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Security

Content related to information security.

auditdistd - Secure and reliable distribution of audit trail files

in BSDCan, BSDCan 2012, FreeBSD, Security, Sysadmin, BSD
FreeBSD

Location

Ottawa, ON
Canada
45° 25' 17.508" N, 75° 41' 49.8948" W

Security Event Audit is a facility to provide fine-grained, configurable logging of security-relevant events.

Event: 
BSDCan2012
Speaker: 
Pawel Jakub Dawidek

Intro to DNSSEC

in BSDCan, BSDCan2012, Networking, Security, BSD

Location

Ottawa, ON
Canada
45° 25' 17.508" N, 75° 41' 49.8948" W

Jeremy C. Reed serves on the board of directors of The NetBSD Foundation and the BSD Certification Group.

Event: 
BSDCan2012
Speaker: 
Jeremy C. Reed

Software speaks - are you listening?

in Education, Legal, Programming, SC2010, Security, Programming
Speaker: 
David Maxwell
Event: 
Summercamp2010
Abstract: 

Since the beginnings of writing, people have criticized each other's
written creations. Literary, Art, and Movie critics find full time
employment detailing the shortcomings of an author's work - or praising
it, as the case may be.

A lot of software has avoided receiving the same kind of treatment. A
relatively smaller number of people are literate in programming
languages, and the texts are often kept as corporate secrets - only the
machine-executable binaries are released to the public.

Open Source is an exception to this rule. Open Source code is published
for all to see.

Coverity is a company in the business of making tools to help people
write better software. Our tools analyze source code, looking for
coding errors, and also gathering information about the architecture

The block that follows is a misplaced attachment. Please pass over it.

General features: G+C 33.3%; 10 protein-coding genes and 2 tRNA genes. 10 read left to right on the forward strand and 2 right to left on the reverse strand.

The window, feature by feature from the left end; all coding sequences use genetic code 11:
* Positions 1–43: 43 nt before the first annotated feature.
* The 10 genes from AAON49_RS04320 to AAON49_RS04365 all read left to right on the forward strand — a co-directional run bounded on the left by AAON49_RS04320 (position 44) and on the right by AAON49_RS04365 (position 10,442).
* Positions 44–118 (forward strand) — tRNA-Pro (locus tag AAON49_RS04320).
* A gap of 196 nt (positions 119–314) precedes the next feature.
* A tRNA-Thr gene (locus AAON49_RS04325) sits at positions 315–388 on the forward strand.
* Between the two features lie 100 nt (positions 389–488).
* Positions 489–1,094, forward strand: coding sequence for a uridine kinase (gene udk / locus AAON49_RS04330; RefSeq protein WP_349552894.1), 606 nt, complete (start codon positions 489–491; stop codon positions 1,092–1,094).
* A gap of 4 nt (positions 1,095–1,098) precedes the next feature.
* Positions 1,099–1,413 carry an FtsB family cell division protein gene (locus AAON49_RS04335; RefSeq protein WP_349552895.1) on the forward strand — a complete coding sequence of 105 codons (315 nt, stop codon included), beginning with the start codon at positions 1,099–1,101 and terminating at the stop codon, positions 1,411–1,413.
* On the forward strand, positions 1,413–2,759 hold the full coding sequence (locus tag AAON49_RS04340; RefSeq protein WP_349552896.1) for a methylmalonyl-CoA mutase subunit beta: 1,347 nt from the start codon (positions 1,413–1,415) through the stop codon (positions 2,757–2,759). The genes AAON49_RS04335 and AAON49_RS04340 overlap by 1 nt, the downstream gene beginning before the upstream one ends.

and build environments that make software systems work.

A recent ACM article entitled 'A few billion lines of code later'
describes some of Coverity's findings in the commercial environment,
and the company's open source report publications describe the results of
work done for the US Department of Homeland Security.

This talk will cover what can be learned from looking at source code.
We can discover quite a bit about the tendencies of programmers, the
limitations of their work environment, and the risks that result when
code controls critical systems like cars, medical devices, and heavy
machinery...

This talk is suitable for a general track. While the content of
the paper is somewhat technical, the talk will approach it from
a general 'what does this mean', 'why is this important' point of view.

problems does it solve? When is it not appropriate to use?

Level: 
Beginner
Time: 
2010-05-31T17:12

The NetBSD Way

in BSD, Community, Security, Sysadmin, NetBSD, BSD, Misc
Speaker: 
David Maxwell
Event: 
Summercamp2010
Abstract: 

The origins of BSD and Open Source predate the modern Linux renaissance by a decade and a half, and BSD derived codebases are still going strong. What makes a BSD community different from a Linux community? What technological decisions are given more priority in the BSD world? Why should you care, and why should you use BSD? Come and hear a new perspective. The first BSD Unix-derivative operating system was developed in 1977. Shared as Open Source from the beginning, it provided many people's first exposure to the Open Source concept - especially through its use as the basis for the original SunOS, or the reuse of its TCP/IP stack on widely varied systems (including MS Wi ndows). More recently, whole generations of Open Source developers have grown familiar with Linux as an operating system and community structure, and they've had limited, or no, exposure to BSD. The two cultures have similarities, but also many differences in their approach to community building, code maintenance, design and development, and project man agement. Many OSCON conference attendees may only have exposure to The Linux Way. Come and hear about The BSD Way, and you'll find out why BSD is still going strong, the benefits it can offer you as a user or as a developer, and why us BSD folks don't just drop it all and contribute to Linux instead.

Level: 
Beginner
Time: 
2010-05-31T16:36